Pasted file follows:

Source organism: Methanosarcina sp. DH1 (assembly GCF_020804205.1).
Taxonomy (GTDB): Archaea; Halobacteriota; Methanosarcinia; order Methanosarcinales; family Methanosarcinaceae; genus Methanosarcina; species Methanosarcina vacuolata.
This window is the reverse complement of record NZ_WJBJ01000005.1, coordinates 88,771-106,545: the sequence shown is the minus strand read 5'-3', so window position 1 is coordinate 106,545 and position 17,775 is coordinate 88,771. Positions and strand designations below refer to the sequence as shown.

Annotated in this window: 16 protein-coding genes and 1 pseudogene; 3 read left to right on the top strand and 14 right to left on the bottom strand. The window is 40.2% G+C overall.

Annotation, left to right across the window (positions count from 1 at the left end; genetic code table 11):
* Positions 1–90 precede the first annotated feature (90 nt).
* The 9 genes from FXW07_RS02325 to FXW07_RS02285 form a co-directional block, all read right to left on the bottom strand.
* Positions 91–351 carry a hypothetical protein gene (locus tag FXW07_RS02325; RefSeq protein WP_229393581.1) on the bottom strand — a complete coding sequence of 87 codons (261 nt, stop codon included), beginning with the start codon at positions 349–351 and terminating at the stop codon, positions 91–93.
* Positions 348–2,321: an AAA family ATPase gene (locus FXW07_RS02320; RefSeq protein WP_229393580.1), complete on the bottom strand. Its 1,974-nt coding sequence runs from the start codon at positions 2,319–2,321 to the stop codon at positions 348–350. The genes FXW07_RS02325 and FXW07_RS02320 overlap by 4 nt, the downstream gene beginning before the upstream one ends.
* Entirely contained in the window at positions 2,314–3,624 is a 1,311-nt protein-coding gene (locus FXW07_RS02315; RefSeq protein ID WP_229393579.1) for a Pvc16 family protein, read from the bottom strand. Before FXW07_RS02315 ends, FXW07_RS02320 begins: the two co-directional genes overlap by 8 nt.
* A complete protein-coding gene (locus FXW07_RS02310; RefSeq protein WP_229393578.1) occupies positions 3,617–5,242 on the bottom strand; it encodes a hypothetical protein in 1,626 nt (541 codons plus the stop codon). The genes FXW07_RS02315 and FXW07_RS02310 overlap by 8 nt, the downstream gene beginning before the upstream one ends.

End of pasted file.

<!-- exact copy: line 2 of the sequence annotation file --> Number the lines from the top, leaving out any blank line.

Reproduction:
Taxonomy (GTDB): Archaea; Halobacteriota; Methanosarcinia; order Methanosarcinales; family Methanosarcinaceae; genus Methanosarcina; species Methanosarcina vacuolata.